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  29. Causal and Explanatory Autonomy: Comments on Menzies and List.Ausonio Marras & Juhani Yli-Vakkuri - 2010 - In Graham Macdonald & Cynthia Macdonald (eds.), Emergence in Mind. Oxford University Press. pp. 129.
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  30. Causal Exclusion and the Limits of Proportionality.Neil McDonnell - 2017 - Philosophical Studies 174 (6):1459-1474.
    Causal exclusion arguments are taken to threaten the autonomy of the special sciences, and the causal efficacy of mental properties. A recent line of response to these arguments has appealed to “independently plausible” and “well grounded” theories of causation to rebut key premises. In this paper I consider two papers which proceed in this vein and show that they share a common feature: they both require causes to be proportional to their effects. I argue that this feature is a bug, (...)
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  31. 14 A Refutation of Qualia-Physicalism.Michael McKinsey - 2007 - In Michael O'Rourke Corey Washington (ed.), Situating Semantics: Essays on the Philosophy of John Perry. pp. 469.
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  32. An Argument Against Epiphenomenalism.Jason Megill - 2014 - European Journal of Analytic Philosophy 9 (2):5 - 17.
    I formulate an argument against epiphenomenalism; the argument shows that epiphenomenalism is extremely improbable. Moreover the argument suggests that qualia not only have causal powers, but have their causal powers necessarily. I address possible objections and then conclude by considering some implications the argument has for dualism.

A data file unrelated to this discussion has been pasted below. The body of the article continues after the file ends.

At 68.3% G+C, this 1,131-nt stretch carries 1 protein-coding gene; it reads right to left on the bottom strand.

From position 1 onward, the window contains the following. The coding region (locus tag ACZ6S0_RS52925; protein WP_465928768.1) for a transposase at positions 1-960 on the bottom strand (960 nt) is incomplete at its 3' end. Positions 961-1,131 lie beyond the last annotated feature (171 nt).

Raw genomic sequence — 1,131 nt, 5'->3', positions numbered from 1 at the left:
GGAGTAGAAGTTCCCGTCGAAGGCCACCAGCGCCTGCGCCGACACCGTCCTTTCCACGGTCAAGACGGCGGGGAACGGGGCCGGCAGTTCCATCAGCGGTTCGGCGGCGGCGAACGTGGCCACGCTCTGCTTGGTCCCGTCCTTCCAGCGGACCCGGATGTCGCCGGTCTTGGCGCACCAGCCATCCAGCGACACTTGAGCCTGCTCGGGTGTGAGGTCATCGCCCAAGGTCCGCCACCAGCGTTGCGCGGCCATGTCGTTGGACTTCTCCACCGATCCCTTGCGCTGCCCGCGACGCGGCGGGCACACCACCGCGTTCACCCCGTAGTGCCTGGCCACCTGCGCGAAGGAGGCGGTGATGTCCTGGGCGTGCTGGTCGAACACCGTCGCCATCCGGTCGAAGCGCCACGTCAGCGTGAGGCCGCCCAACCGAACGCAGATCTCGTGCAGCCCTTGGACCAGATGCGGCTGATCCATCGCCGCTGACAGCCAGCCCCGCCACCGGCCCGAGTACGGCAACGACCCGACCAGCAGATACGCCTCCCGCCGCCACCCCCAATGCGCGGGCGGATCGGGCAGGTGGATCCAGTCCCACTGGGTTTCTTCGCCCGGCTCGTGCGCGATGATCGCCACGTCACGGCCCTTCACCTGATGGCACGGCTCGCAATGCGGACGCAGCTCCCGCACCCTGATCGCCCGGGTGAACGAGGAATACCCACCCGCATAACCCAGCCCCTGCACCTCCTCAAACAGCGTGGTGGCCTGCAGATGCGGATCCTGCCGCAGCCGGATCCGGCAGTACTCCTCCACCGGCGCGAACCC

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  33. The Problem of the Many Minds.Bradley Monton & Sanford Goldberg - 2006 - Minds and Machines 16 (4):463-470.
    It is argued that, given certain reasonable premises, an infinite number of qualitatively identical but numerically distinct minds exist per functioning brain. The three main premises are (1) mental properties supervene on brain properties; (2) the universe is composed of particles with nonzero extension; and (3) each particle is composed of continuum-many point-sized bits of particle-stuff, and these points of particle-stuff persist through time.
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  34. From Embodied and Extended Mind to No Mind.Vincent C. Müller - 2012 - In Anna Esposito, Antonietta M. Esposito, Rüdiger Hoffmann, Vincent C. Müller & Alessandro Viniciarelli (eds.), Cognitive Behavioural Systems. Springer. pp. 299-303.
    The paper discusses the extended mind thesis with a view to the notions of “agent” and of “mind”, while helping to clarify the relation between “embodiment” and the “extended mind”. I will suggest that the extended mind thesis constitutes a reductio ad absurdum of the notion of ‘mind’; the consequence of the extended mind debate should be to drop the notion of the mind altogether – rather than entering the discussion how extended it is.
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  35. Franz Brentano on the Ontology of Mind.Kevin Mulligan & Barry Smith - 1985 - Philosophy and Phenomenological Research 45 (4):627-644.